The Story of the Malakand Field Force: An Episode of Frontier War, the exceptionally rare wraps colonial issue of Churchill's first book. Winston S. Churchill.
The Story of the Malakand Field Force: An Episode of Frontier War, the exceptionally rare wraps colonial issue of Churchill's first book
The Story of the Malakand Field Force: An Episode of Frontier War, the exceptionally rare wraps colonial issue of Churchill's first book
The Story of the Malakand Field Force: An Episode of Frontier War, the exceptionally rare wraps colonial issue of Churchill's first book

The Story of the Malakand Field Force: An Episode of Frontier War, the exceptionally rare wraps colonial issue of Churchill's first book

London: Longmans, Green and Co., 1898. First edition, only printing. Softcover. This humble, battered, late-nineteenth century paperback is the extravagantly rare “wraps” (paperback) colonial issue of the first edition, first printing, first state of Winston Churchill’s first book. This is arguably the most elusive among the many first edition issues in the Churchill canon.

Cased (hardcover) colonial issues were produced in small numbers simultaneously with the Home Issue. Harsher climates and living conditions in the colonies meant low survival rates - and often poor condition for the few survivors. Lesser known is that the publisher also produced a paperback colonial issue. These fared far worse than their hardcover counterparts. Wraps colonial issues were bound in thin, pale blue-green covers printed in dark blue, with an elaborately bordered front cover designating it as the “Longmans’ Colonial Library” issue and printed at the bottom “This Edition is intended for circulation only in India and the British Colonies”. Along with the first printing of its hardcover colonial counterpart, this wraps issue is noteworthy for being the only of Churchills many books published with the “L.” for “Leonard” appearing on both the front cover and the title page.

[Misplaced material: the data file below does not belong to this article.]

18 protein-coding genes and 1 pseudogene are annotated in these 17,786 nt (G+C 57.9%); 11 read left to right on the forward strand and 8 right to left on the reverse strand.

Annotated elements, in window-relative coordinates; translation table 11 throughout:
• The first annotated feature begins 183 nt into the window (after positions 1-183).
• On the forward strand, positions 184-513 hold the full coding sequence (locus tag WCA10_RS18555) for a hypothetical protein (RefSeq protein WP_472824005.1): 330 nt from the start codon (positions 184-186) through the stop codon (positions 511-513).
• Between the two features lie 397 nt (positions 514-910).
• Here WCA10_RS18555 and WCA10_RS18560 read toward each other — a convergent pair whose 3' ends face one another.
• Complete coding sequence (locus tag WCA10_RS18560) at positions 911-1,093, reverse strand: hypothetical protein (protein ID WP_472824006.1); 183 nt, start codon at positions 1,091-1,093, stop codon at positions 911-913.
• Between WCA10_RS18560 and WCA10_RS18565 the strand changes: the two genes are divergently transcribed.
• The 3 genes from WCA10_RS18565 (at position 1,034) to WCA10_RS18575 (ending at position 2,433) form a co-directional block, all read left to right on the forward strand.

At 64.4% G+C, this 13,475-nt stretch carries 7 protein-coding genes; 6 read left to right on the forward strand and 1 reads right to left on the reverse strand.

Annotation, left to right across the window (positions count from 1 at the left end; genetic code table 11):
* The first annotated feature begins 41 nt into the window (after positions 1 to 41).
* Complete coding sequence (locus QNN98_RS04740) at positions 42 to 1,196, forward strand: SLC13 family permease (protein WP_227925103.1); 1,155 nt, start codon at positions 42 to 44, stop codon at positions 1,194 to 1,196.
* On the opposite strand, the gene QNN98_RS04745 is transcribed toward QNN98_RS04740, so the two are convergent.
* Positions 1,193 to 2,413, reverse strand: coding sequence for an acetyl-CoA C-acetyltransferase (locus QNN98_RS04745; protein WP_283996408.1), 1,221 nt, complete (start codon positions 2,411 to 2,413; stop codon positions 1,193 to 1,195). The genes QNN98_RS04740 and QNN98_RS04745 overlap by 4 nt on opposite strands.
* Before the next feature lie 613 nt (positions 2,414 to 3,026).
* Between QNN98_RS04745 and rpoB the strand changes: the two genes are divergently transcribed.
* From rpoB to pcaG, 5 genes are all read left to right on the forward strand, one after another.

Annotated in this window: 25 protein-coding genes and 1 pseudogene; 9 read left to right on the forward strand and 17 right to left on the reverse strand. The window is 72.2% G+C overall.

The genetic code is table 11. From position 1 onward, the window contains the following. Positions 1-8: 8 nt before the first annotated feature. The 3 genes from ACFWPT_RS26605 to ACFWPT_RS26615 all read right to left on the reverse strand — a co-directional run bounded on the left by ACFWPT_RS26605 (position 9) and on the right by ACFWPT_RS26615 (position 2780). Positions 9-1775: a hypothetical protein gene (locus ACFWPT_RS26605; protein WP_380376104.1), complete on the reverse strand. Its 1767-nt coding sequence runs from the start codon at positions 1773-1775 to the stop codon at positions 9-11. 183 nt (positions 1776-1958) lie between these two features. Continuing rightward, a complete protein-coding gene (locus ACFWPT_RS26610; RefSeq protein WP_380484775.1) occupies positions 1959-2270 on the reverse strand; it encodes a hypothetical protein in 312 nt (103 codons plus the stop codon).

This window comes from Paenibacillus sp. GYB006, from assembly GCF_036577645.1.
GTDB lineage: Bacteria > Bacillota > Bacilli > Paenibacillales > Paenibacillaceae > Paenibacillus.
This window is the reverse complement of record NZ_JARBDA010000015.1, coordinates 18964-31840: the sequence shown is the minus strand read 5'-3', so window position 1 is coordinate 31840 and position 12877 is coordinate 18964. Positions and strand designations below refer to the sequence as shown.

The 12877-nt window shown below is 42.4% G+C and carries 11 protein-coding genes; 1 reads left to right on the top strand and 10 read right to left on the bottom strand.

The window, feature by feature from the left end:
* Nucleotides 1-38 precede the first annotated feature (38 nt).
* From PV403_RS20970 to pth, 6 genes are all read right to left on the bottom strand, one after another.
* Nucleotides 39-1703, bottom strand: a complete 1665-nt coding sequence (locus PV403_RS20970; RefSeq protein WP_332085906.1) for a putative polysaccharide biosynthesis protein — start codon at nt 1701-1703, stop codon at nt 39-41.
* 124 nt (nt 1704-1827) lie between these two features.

This copy of the wraps colonial issue is one of only half a dozen of which we are aware in private collections. Tatty and rough as it is, this copy is nonetheless better than most; three of the copies known to us are either missing all or part of a cover or partially rebound. While both the front and rear covers of this copy are detached, wrinkled, and soiled, both covers are nearly complete, with nearly all of the original print still legible. Although the spine is heavily chipped, more than two-thirds of it remains intact, with much of the title, part of the author’s name, and part of the publisher’s name still legible. The contents are respectable, particularly given their colonial provenance and fragile binding. Like the front cover, the first few leaves, spanning the front free endpaper through the frontispiece, are detached. Nonetheless, the frontispiece tissue guard remains intact and the contents are only mildly age-toned with no apparent spotting. The sole losses noted are just a few characters along the upper left edge of the text of the final page (p.337), some chipping to the blank fore edge margins of the same page, and some loss and tears to the blank final free endpaper.

The Story of the Malakand Field Force recounts Churchill’s experiences while attached to Sir Bindon Blood's punitive expedition on the Northwest Frontier of India in 1897. This book was written and published while Churchill was a young cavalry officer still serving in India. He had successfully applied his pen as a war correspondent - indeed the book is based on his dispatches to the Daily Telegraph and the Pioneer Mail – but this was his first book-length work. Churchill was motivated by a combination of pique and ambition. He was vexed that his Daily Telegraph columns were to be published unsigned. On 25 October 1897 Churchill wrote to his mother: "...I had written them with the design... of bringing my personality before the electorate." Two weeks later, his resolve to write a book firming, Churchill again wrote to his mother: "...It is a great undertaking but if carried out will yield substantial results in every way, financially, politically, and even, though do I care a damn, militarily." Having invested his ambition in his first book, he clearly labored over it: "I have discovered a great power of application which I did not think I possessed. For two months I have worked not less than five hours a day." The finished manuscript was sent to his mother on the last day of 1897 and published on 14 March of 1898. Dozens of books followed this first over the next six decades, helping Churchill earn his livelihood, his place in history, and a Nobel Prize in Literature.

Reference: Cohen A1.2.b, Woods/ICS A1(ab), Langworth p.17. Item #006412

Price: $5,000.00

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